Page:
International Psoriasis Council

Advancing Knowledge. Enhancing Care.

Advancing Knowledge. Enhancing Care.

Commentary: Efficacy and Safety of Oral Roflumilast for Moderate to Severe Psoriasis—A Randomized Controlled Trial (PSORRO)

Matías Maskin, MD

CEMIC University, at Buenos Aires

Buenos Aires, Argentina

Bio

PUBLICATION

Efficacy and Safety of Oral Roflumilast for Moderate-to-Severe Psoriasis—A Randomized Controlled Trial (PSORRO). Gyldenløve M, Meteran H, Sørensen J, et al. The Lancet Regional Health – Europe. 2023 Apr 21; 100639 Published Online XXX https://doi.org/10. 1016/j.lanepe.2023. 100639.

Why this article was chosen

Even though several systemic treatments are approved for psoriasis, there are just a few available oral alternatives. Biologics have high costs and are administered by injection, which might be burdensome and generate anxiety in patients. Roflumilast is already approved as a topical formulation. Still, while oral roflumilast is approved for severe COPD, this may also be a novel, cost-saving option for moderate to severe psoriasis.

Commentary

Roflumilast is a targeted phosphodiesterase (PDE)-4 inhibitor that reduces pro-inflammatory cytokines. Oral roflumilast was approved for treating severe COPD over a decade ago, and generic, low-cost versions are available in many countries. The present study evaluates the efficacy and safety of oral roflumilast in treating patients with moderate to severe plaque psoriasis. It is a company-independent, multicenter, randomized, double-blind, placebo-controlled trial conducted at three major Danish university hospitals between January 1, 2021, and December 12, 2022. Patients included had to be ≥18 years old, had chronic stable plaque psoriasis, PASI ≥8, a body mass index (BMI) ≥20 kg/m2, and should have an indication for systemic treatment. Concomitant topical treatments were not allowed except in case of significant flare-ups, where topical steroids or calcineurin inhibitors could be prescribed.

After randomization, patients were assigned by site investigators to monotherapy with either placebo or oral roflumilast 500 μg once daily for 12 weeks. All patients received open-label treatment from week 12 to 24 with oral roflumilast 500 μg once daily. The study enrolled 46 patients, of which 42 patients completed week 12 and 38 patients the week 24 visit. In roflumilast and placebo groups, the median PASI at randomization was 10.9 and 10.6.

At week 12, the efficacy primary endpoint evaluation, PASI75 was achieved by 8 (35%) patients in the roflumilast group compared to 0 (0%) patients in the placebo group (p = 0.014), and PASI50 was achieved by 70% of patients in the roflumilast group vs 4% in the placebo. During the open-label period (weeks 12 to 24), PASI75 and PASI50 were achieved in 39% and 57% of patients initially assigned to a placebo. In patients assigned to roflumilast from week 0, 44% and 65% achieved PASI75 and PASI50, respectively, and 22% achieved PASI90. There were no serious adverse events in either group or significant biochemical changes during the trial period. The most common side effects were gastrointestinal symptoms, like diarrhea, náusea, and abdominal pain.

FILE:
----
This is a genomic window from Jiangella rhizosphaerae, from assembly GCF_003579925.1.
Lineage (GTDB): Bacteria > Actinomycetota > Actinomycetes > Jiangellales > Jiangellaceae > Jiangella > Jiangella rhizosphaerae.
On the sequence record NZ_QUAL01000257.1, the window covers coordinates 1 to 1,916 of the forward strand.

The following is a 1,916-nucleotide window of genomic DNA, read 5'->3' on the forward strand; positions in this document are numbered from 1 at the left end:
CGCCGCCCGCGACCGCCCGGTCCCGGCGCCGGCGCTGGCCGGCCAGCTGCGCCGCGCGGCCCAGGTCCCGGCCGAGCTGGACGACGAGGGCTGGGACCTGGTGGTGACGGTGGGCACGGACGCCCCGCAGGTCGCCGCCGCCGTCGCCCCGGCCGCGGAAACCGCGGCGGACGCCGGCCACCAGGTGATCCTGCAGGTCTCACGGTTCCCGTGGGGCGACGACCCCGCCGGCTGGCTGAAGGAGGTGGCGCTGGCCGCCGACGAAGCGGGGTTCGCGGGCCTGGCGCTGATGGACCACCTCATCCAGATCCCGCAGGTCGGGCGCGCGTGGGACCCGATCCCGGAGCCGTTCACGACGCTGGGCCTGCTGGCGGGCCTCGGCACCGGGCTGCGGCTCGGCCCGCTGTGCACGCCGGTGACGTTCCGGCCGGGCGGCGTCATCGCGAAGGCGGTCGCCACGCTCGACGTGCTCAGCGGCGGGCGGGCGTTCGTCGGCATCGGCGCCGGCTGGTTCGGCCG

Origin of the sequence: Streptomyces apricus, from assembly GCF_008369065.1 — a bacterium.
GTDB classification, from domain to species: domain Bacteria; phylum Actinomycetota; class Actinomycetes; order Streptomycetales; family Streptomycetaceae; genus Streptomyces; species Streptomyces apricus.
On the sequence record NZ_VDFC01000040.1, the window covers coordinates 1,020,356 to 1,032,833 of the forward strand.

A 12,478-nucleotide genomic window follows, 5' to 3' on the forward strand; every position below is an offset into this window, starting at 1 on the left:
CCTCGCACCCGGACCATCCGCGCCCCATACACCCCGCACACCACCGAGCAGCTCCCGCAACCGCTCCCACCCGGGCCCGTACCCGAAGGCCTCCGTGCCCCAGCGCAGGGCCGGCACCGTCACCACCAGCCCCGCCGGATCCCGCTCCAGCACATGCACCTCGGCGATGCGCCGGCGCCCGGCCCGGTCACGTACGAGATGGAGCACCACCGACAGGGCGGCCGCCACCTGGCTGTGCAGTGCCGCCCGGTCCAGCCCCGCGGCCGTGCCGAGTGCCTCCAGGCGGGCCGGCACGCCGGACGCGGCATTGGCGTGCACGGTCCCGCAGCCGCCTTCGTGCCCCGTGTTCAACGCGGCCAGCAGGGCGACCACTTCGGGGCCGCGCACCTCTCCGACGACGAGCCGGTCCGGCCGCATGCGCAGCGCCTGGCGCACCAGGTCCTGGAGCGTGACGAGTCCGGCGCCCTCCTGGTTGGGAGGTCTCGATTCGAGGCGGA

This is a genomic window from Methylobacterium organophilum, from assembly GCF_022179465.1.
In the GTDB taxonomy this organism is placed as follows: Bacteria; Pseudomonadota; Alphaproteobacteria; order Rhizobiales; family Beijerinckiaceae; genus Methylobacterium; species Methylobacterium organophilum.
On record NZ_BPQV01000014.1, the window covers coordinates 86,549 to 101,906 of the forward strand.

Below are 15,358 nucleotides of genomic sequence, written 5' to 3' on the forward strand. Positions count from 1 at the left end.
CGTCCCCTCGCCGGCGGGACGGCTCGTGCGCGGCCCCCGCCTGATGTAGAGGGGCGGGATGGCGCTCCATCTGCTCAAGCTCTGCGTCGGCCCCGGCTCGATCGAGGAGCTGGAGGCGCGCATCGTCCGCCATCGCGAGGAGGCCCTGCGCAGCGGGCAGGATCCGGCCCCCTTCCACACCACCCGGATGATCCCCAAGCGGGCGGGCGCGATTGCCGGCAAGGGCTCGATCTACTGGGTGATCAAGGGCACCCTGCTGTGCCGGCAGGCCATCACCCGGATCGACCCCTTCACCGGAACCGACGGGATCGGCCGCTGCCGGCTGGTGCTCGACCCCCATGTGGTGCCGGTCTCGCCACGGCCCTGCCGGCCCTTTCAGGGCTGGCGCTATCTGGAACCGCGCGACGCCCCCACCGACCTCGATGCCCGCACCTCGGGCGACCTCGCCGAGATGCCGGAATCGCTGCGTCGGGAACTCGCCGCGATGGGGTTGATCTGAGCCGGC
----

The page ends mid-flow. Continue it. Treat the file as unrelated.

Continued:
Psoriasis has many treatment options today, but innovative oral medications with low costs are still lacking. Methotrexate is usually the only option for systemic treatment in low-income countries, despite the low rate of PASI75 responses, contraindications, and frequent side effects. Although this was not a head-to-head study, roflumilast appears to have a similar or better efficacy profile than apremilast, another approved PDE4 inhibitor. About 30% of patients reach PASI75 responses on apremilast, and gastrointestinal symptoms may be encountered more frequently.

The present study is interesting since it raises the following considerations:

  1. Oral roflumilast might help treat psoriasis and comorbidities such as COPD, obesity, and type 2 diabetes.
  2. The drug appears to be a safe and inexpensive oral option that could be used in combination with other drugs.

The study’s main limitation is that this was a small phase 2 study, with an overrepresentation of male patients. The study was only 24 weeks, so longer-term outcomes with oral roflumilast are still unclear. Nevertheless, since the drug has been approved for COPD for over a decade, extensive safety data are available from non-psoriasis populations. With the convenience of once-daily oral treatment, roflumilast may be an inexpensive alternative to other systemic treatments in patients lacking access to effective psoriasis therapies.

3 thoughts on “Commentary: Efficacy and Safety of Oral Roflumilast for Moderate to Severe Psoriasis—A Randomized Controlled Trial (PSORRO)

  1. Lars Werner says:

    From a patient perspective complete clearance is the ultimate goal. In an era where we are close to PASI100 response with some MoA’s it seems like a step back and lowering the ambition level with PASI75 as the primary end point.

  2. If you didn’t have to consider costs, what would be your first choice to treat a person with mild to moderate psoriasis?
    If a patient has been in MTX with gastrointestinal side effects, would you start treatment with another medication With gastrointestinal side effects? Thank you!

  3. Carl Stewart says:

    I just finished reading the commentary on the efficacy and safety of oral roflumilast for psoriasis at psoriasiscouncil.org, and it’s a compelling analysis. The detailed exploration of the clinical data and the consideration of both efficacy and safety aspects provide a well-rounded perspective on the topic. It’s evident that the authors have a deep understanding of the subject matter, making this commentary a valuable resource for anyone interested in the latest developments in psoriasis treatment. Kudos to the Psoriasis Council for delivering such an informative and insightful piece!

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